NT Translation and Mormon-bait

I’ve been reading Hart’s recent translation of the New Testament this year, and have found it really quite illuminating. He concludes his volume with a “Scientific Postscript on Translation” that explains some of his more non-traditional renderings. Frankly, it seems like it is Mormon-bait, though it clearly isn’t. Hart generally renders things literally, and happily sloughs off post-Augustinian (and really, post-Reformation) theological tropes. The scholarly shade he casts is fun to read, even if it is tempered by his affiliation (he is Eastern Orthodox). I thought I would share some of my thoughts on the intersection of his translation and our tradition, with the caveat that I have no particular expertise in ancient languages or biblical criticism.

In his postscript Hart discusses some of his most important translational choices. He starts with aiōnios, which is traditionally rendered “eternal” or “everlasting.”

I have discovered that there are many Christians whose sometimes furious objection to any other rendering revolves around a single verse, Matthew 25:46. After all in the original Greek of the New Testament, there really are only three verses that seem to threaten “eternal punishment” for the wicked (though, in fact, none of them actually does), and many who are doctrinally or emotionally committed to the idea of eternal torment for the unelect would feel gravely bereaved if the delicious clarity of the seemingly most explicit of those verse were allowed to be obscured behind a haze of lexical indeterminacy. To these I can say only that, if they really wish to believe in the everlasting torment of the reprobate, they are perfectly free to do so, whether there is any absolutely unquestionable scriptural warrant for doing so or not…

Hart explains that aiōnios is the adjective of the word aiōn (or aeon) and that both are rendered through the “whole of ancient and late antique Greek literature,” including that produced by Jewish authors, as “an age” or “long period of time.” Hart dedicates several pages and marshals a lot of evidence to make his point, one which he returns to for other words: Greek-speaking scholars and church fathers got things right more often than Latin-speaking alternatives.

I’d imagine most Mormons will prick up their ears with this. I immediately thought of D&C 19, which I agree with deeply, but have always thought was sort of funny. In verses 6 and 7 the voice of the Lord declares that while it is written “eternal torment” and “eternal damnation” the meaning is not that those things won’t end. Instead saying “eternal” is highly motivational hyperbole. Of course it will end (God isn’t a jerk)–it is “eternal” in the sense (vs. 10-12) that God is eternal and it is God’s punishment. It isn’t the most convincing piece of rhetoric, but I agree strongly with it, so no harm no foul. But then here we learn from Hart that eternal actually doesn’t mean eternal! Contextual Greek FTW. JS would have loved that.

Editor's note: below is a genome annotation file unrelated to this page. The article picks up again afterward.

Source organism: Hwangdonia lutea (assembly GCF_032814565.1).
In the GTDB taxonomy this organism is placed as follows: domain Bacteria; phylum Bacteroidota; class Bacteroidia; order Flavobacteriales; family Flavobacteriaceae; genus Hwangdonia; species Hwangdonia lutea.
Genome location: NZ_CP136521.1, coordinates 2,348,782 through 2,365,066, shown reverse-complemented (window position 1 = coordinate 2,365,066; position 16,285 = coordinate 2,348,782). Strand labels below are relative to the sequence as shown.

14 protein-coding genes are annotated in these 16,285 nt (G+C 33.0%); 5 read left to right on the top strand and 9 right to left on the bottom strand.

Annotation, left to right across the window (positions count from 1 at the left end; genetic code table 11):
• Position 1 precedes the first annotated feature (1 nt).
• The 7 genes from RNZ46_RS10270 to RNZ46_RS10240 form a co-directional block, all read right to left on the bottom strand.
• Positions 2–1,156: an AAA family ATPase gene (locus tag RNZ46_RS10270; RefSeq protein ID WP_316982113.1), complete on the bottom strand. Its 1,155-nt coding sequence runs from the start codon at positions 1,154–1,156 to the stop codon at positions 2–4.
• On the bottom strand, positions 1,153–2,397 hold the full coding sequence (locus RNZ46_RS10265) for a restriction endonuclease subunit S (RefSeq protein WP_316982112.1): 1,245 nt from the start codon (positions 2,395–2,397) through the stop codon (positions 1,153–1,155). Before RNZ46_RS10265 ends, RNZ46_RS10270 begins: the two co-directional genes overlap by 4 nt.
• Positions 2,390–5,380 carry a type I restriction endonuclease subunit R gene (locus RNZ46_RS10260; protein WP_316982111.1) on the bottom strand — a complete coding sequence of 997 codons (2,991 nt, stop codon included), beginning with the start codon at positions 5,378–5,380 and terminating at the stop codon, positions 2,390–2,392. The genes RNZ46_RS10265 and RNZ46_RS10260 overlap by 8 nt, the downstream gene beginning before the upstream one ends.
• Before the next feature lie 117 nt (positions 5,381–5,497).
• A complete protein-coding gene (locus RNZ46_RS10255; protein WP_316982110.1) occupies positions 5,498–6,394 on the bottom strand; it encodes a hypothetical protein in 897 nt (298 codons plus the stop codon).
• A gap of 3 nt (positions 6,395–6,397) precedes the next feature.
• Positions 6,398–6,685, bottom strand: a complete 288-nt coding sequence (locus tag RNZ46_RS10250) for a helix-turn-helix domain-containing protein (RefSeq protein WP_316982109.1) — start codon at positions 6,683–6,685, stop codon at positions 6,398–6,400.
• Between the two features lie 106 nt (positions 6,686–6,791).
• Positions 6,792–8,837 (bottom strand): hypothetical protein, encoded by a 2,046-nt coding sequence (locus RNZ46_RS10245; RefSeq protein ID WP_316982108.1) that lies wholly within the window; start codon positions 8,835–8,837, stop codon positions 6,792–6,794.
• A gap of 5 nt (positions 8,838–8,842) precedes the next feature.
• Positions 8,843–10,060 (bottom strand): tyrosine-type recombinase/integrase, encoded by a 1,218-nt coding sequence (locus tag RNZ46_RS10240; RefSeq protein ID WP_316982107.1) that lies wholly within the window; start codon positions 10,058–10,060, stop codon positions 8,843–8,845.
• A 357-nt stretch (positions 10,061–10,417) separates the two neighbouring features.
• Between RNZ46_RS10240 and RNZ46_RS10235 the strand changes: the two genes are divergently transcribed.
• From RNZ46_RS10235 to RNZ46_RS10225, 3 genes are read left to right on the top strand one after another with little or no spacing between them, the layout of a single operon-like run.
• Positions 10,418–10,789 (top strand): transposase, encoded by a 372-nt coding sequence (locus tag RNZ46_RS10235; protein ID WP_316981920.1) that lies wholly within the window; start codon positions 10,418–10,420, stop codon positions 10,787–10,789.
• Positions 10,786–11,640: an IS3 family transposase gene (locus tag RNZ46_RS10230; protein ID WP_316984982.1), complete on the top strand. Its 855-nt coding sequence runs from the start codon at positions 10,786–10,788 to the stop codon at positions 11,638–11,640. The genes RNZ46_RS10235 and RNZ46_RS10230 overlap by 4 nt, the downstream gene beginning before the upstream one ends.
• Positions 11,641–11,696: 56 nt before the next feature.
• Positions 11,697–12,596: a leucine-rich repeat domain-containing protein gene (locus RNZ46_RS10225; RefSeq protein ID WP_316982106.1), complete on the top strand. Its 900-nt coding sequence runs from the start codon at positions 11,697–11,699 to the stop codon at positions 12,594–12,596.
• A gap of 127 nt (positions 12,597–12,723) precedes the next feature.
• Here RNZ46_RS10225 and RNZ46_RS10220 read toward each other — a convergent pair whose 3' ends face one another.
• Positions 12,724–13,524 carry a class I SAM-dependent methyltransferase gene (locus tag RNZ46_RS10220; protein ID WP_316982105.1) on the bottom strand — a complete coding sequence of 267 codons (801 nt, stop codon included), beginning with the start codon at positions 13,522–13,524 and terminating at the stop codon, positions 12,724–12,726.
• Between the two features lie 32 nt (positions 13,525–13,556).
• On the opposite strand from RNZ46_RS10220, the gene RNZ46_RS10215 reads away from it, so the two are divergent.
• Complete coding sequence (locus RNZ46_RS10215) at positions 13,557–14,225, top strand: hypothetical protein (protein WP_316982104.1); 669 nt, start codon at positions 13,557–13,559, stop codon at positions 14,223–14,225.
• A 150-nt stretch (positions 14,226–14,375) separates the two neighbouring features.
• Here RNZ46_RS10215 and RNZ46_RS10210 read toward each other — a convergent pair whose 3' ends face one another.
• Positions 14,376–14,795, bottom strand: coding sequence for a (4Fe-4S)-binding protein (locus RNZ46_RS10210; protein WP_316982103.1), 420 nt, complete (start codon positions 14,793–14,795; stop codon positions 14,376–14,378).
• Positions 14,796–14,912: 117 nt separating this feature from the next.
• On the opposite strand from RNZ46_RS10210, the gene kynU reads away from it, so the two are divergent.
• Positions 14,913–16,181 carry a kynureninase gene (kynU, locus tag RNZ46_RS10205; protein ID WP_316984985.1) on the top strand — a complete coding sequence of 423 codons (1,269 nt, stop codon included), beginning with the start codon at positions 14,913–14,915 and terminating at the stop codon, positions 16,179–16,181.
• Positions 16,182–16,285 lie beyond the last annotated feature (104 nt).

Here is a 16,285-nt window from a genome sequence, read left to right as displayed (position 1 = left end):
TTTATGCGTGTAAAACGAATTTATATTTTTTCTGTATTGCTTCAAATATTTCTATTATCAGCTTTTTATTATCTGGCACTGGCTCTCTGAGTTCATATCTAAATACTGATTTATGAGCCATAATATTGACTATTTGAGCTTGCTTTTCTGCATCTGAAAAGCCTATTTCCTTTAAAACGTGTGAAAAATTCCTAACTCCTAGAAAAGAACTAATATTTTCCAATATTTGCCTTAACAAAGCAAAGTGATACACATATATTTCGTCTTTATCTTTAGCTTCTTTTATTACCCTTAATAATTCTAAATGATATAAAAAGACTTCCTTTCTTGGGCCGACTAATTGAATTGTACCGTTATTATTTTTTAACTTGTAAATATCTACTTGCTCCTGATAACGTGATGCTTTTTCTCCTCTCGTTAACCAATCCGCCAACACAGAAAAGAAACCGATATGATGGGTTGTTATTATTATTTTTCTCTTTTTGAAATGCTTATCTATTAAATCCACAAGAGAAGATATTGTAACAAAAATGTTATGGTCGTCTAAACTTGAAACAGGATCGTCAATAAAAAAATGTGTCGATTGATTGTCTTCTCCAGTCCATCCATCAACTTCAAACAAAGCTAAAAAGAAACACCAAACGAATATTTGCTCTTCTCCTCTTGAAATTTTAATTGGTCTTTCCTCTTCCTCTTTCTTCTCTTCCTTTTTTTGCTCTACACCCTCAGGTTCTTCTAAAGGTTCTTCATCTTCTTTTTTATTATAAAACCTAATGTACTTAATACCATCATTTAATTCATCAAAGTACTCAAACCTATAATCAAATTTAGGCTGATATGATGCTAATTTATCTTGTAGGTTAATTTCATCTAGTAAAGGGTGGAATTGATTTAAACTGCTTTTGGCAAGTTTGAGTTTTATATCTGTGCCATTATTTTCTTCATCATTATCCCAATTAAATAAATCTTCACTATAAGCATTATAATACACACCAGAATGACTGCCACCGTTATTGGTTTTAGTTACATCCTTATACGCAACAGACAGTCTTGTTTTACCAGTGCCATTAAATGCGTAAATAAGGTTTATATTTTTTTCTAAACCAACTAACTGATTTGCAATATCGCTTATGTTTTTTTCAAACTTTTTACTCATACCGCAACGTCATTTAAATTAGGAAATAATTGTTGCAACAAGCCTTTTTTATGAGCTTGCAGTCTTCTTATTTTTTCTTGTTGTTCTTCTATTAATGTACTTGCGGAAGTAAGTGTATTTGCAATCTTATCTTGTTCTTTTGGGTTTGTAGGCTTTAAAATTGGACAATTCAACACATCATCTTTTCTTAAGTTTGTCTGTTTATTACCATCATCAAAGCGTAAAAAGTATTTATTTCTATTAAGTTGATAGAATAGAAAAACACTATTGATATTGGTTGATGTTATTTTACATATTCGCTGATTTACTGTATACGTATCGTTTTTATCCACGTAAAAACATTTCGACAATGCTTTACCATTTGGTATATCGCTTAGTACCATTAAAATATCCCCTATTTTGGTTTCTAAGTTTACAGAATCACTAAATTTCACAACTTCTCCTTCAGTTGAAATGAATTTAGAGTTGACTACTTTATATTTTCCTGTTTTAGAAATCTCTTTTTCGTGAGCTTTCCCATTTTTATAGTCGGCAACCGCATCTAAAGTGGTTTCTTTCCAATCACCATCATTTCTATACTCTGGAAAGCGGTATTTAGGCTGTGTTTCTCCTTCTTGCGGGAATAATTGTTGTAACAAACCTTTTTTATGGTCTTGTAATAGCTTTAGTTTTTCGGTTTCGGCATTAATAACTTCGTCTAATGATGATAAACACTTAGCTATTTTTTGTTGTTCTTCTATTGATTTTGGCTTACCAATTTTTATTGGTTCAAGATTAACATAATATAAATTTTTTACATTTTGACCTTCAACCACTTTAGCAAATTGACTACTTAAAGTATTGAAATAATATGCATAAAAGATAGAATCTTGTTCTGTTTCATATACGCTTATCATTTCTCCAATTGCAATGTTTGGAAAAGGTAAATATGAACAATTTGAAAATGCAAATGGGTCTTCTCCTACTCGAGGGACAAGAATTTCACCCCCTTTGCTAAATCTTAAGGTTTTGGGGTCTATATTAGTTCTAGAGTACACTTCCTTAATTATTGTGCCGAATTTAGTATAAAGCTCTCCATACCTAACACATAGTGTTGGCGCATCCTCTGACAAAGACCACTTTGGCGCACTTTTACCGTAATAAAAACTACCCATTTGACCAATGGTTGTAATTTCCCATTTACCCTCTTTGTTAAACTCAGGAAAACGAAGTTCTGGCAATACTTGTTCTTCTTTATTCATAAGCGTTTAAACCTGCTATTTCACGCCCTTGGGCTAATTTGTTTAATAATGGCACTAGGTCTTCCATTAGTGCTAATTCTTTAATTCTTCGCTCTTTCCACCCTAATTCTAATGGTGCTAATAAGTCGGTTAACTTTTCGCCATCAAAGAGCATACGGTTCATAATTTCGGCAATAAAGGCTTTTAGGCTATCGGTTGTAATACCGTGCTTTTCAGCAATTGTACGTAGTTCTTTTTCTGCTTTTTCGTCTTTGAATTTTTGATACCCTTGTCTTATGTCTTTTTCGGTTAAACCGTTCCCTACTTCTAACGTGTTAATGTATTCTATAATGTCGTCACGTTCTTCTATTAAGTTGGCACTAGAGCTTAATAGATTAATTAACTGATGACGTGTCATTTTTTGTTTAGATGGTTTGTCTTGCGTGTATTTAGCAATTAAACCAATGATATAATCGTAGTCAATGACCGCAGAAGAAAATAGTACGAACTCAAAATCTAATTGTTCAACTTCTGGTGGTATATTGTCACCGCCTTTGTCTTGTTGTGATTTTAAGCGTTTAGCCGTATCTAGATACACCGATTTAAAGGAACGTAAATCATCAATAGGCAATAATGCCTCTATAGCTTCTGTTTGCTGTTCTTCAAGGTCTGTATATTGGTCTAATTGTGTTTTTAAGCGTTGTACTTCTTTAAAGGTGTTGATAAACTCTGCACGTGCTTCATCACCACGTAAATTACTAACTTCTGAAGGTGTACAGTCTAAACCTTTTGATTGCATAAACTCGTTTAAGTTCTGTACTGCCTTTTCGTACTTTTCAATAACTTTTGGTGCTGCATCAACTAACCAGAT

The second word he digs into is the various words translated as “hell.” Again Hart discusses the significant evidence that “hell” is a very late construction and that Greek-speaking universalists such as Gregory of Nyssa were able to use the New Testament texts coherently whereas Augustine had to cherry pick from poor translations and do backflips to take the contrary view. Hart similarly sweeps the leg of “predestination,” “works” (as in faith and), and “justification.” There are many others—impressive for a couple of dozen pages.

Lastly, I have been vacillating in my use of “cosmological priesthood” to describe the material network of heaven constructed through the Nauvoo temple liturgy. The term fits into the primary argument of my book from last year, but I have worried that the term was overly precious. After reading Hart’s translational choices of “kosmos” I was reminded why I chose it in the first place and have emerged unrepentant and pleased.

Anyway, Hart’s translation is well worth the entry price. It has already changed my perspective on scripture and wended it’s why into my personal practice. Recommended.


  1. Carolyn says:

    We used David Bentley Hart a bunch in my college religious studies classes a decade ago! I had no idea he had a full New Testament translation out — yaaay!

  2. Thanks, J. My copy was an unasked for (but appreciated) gift, which had the unfortunate effect of making it “someday” read. You have pushed it way up the list. I am sympathetic to “Greek speaking scholars and church fathers got things right more often than Latin-speaking alternatives.” I have no Greek and the tiniest bit of Latin on my own, but referring to the text in Greek with a good dictionary has long been my go-to technique for unlocking difficulties.